The steps below can help to PREVENT INJURIES like mine and they make for a smoother playing experience.
My failures were the result of being young, inexperienced and simply wanting to get on the pitch and play, completely unaware of the damage I caused to my feet.
A short amount of prep time would have led to more playing time.
1. Know Your Shoe Size First
Any footwear shop will help you to measure your feet to find your correct shoe size.
Alternatively, you can measure your feet and use an online guide to find out.
From here, you may want to get a half-size bigger soccer cleats so you have the additional wiggle room in the toe area.
2. Playing Conditions
If you are playing in hot and dry conditions, a more breathable, lightweight fitting cleat will help.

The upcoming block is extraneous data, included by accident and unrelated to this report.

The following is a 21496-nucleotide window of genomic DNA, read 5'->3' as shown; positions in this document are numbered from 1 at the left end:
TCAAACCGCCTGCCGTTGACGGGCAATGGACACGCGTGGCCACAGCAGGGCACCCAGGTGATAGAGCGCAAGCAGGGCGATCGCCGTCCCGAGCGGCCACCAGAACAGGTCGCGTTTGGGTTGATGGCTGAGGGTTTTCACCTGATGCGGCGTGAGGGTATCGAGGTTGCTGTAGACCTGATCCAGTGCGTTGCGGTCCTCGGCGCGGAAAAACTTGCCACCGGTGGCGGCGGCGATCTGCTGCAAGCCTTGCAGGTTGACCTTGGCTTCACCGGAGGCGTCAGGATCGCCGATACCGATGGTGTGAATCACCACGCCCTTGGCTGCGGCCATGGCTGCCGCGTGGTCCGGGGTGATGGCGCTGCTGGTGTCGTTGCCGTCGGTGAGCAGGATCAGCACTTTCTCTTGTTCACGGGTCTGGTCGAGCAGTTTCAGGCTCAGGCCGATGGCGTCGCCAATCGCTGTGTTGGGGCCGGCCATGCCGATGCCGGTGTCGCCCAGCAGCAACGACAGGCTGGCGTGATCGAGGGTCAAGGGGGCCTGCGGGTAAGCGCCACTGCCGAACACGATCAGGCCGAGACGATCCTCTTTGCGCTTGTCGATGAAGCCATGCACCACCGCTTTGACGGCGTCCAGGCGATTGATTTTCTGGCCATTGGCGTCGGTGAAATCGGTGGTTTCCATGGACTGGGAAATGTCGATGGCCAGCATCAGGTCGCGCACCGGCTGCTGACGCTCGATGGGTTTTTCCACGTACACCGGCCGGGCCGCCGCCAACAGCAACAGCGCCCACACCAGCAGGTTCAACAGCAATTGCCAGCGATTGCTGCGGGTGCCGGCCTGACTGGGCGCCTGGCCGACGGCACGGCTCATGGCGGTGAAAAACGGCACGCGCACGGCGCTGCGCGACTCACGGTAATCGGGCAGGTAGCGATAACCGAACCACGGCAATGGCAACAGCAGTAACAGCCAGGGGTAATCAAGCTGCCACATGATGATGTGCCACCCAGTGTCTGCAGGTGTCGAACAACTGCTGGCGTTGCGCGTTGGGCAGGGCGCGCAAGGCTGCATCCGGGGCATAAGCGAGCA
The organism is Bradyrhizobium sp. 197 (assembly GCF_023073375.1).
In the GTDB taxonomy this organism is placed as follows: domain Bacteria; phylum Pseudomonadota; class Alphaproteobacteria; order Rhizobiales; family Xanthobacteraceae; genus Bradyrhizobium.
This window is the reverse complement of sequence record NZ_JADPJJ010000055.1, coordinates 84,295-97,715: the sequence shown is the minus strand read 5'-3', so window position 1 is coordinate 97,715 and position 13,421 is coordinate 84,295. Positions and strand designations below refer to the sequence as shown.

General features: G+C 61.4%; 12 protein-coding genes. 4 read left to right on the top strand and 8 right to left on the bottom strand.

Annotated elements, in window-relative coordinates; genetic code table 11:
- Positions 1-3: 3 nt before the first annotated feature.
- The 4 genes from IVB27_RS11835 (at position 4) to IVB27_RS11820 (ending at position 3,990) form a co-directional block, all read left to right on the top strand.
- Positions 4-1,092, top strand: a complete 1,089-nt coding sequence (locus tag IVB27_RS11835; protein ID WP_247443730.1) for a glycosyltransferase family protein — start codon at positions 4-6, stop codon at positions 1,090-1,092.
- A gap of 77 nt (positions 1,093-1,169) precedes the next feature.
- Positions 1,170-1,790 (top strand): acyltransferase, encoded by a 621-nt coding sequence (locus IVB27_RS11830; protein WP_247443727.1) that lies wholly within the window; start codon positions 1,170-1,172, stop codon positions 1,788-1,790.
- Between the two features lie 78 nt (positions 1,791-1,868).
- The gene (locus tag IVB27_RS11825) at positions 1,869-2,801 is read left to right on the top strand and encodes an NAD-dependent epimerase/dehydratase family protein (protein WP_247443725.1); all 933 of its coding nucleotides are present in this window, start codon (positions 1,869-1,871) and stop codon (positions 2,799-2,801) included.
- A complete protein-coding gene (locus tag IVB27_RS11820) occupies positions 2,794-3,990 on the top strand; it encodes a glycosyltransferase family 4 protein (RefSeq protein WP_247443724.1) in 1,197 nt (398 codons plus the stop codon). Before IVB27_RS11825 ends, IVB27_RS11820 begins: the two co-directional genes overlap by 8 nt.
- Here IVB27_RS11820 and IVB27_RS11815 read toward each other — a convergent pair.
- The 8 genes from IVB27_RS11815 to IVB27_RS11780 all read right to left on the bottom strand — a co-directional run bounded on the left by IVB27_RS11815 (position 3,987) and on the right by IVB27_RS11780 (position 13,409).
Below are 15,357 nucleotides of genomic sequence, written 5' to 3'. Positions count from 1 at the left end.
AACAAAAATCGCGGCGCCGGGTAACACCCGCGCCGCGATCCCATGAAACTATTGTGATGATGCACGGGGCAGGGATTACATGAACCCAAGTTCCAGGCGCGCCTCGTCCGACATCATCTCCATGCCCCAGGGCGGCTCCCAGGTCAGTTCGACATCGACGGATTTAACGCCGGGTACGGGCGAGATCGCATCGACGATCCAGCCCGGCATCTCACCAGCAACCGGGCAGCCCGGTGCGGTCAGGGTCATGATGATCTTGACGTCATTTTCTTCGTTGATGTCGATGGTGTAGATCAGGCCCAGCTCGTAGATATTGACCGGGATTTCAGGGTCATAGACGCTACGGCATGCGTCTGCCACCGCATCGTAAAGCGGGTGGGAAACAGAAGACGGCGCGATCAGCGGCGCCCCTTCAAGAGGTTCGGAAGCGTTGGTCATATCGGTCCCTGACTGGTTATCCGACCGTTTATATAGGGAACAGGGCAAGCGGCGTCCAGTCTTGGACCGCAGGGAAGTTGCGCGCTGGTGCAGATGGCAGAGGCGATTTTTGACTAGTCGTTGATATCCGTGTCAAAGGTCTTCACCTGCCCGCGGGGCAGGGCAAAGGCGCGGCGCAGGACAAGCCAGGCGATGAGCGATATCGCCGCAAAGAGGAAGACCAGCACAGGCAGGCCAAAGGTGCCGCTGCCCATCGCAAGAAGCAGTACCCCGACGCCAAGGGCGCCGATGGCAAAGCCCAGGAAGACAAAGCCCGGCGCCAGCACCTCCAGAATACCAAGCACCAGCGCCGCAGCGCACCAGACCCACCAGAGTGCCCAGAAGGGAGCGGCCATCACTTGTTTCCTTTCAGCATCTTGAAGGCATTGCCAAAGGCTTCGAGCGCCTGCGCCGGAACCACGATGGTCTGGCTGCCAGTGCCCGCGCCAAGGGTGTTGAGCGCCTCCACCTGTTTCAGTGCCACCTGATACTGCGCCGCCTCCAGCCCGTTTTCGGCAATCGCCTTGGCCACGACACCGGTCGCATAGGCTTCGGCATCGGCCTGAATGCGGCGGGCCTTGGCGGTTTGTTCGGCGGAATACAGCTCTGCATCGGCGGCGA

Alternatively, wet and cold playing conditions may need more heavy-duty cleats made from natural leather.
Also, think about how different layers may affect the fit.
When I played in the winter months in the UK, I would sometimes wear two pairs of thick socks and an ankle brace so I would get one size up from my natural shoe size.
3. What Are Your Playing Needs?
Are you playing soccer outdoors multiple times a week on a grass surface?
Or do you play the occasional small-sided match on artificial surfaces?
One of the joys of soccer comes from the multiple gameplay formats available.
Knowing your needs will help you prepare for the cleats you need, For example, a player who plays once a week on artificial grass may need more snug-fitting cleats with multiple, smaller studs.
Alternatively, a player who plays on grass multiple times a week may need soft ground cleats that allow some space for the toe.
When Should I First Try On My Cleats?